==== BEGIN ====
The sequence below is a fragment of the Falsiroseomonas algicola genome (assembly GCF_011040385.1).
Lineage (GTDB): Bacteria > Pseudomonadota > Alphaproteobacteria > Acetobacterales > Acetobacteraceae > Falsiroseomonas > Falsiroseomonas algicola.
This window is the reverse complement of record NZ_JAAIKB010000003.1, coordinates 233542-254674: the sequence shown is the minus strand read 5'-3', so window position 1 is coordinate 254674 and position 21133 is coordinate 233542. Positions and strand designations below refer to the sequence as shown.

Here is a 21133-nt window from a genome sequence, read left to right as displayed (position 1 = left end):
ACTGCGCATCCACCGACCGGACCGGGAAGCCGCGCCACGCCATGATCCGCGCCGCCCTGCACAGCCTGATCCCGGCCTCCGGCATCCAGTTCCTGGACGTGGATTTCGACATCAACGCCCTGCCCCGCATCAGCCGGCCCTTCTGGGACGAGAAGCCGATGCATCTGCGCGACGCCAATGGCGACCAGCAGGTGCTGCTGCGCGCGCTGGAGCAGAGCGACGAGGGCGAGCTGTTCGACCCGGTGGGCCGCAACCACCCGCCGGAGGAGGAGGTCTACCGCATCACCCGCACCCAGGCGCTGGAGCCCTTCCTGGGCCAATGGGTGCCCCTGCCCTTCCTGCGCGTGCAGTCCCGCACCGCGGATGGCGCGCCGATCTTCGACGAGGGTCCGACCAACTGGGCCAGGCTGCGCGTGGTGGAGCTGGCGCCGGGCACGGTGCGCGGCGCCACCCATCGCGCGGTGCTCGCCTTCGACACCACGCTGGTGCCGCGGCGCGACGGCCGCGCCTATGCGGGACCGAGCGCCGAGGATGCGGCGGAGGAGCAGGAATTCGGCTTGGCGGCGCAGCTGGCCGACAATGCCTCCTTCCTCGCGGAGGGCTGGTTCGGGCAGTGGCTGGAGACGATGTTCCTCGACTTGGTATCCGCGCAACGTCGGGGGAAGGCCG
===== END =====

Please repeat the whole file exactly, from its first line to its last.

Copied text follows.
The sequence below is a fragment of the Falsiroseomonas algicola genome (assembly GCF_011040385.1).
Lineage (GTDB): Bacteria > Pseudomonadota > Alphaproteobacteria > Acetobacterales > Acetobacteraceae > Falsiroseomonas > Falsiroseomonas algicola.
This window is the reverse complement of record NZ_JAAIKB010000003.1, coordinates 233542-254674: the sequence shown is the minus strand read 5'-3', so window position 1 is coordinate 254674 and position 21133 is coordinate 233542. Positions and strand designations below refer to the sequence as shown.

Here is a 21133-nt window from a genome sequence, read left to right as displayed (position 1 = left end):
ACTGCGCATCCACCGACCGGACCGGGAAGCCGCGCCACGCCATGATCCGCGCCGCCCTGCACAGCCTGATCCCGGCCTCCGGCATCCAGTTCCTGGACGTGGATTTCGACATCAACGCCCTGCCCCGCATCAGCCGGCCCTTCTGGGACGAGAAGCCGATGCATCTGCGCGACGCCAATGGCGACCAGCAGGTGCTGCTGCGCGCGCTGGAGCAGAGCGACGAGGGCGAGCTGTTCGACCCGGTGGGCCGCAACCACCCGCCGGAGGAGGAGGTCTACCGCATCACCCGCACCCAGGCGCTGGAGCCCTTCCTGGGCCAATGGGTGCCCCTGCCCTTCCTGCGCGTGCAGTCCCGCACCGCGGATGGCGCGCCGATCTTCGACGAGGGTCCGACCAACTGGGCCAGGCTGCGCGTGGTGGAGCTGGCGCCGGGCACGGTGCGCGGCGCCACCCATCGCGCGGTGCTCGCCTTCGACACCACGCTGGTGCCGCGGCGCGACGGCCGCGCCTATGCGGGACCGAGCGCCGAGGATGCGGCGGAGGAGCAGGAATTCGGCTTGGCGGCGCAGCTGGCCGACAATGCCTCCTTCCTCGCGGAGGGCTGGTTCGGGCAGTGGCTGGAGACGATGTTCCTCGACTTGGTATCCGCGCAACGTCGGGGGAAGGCCG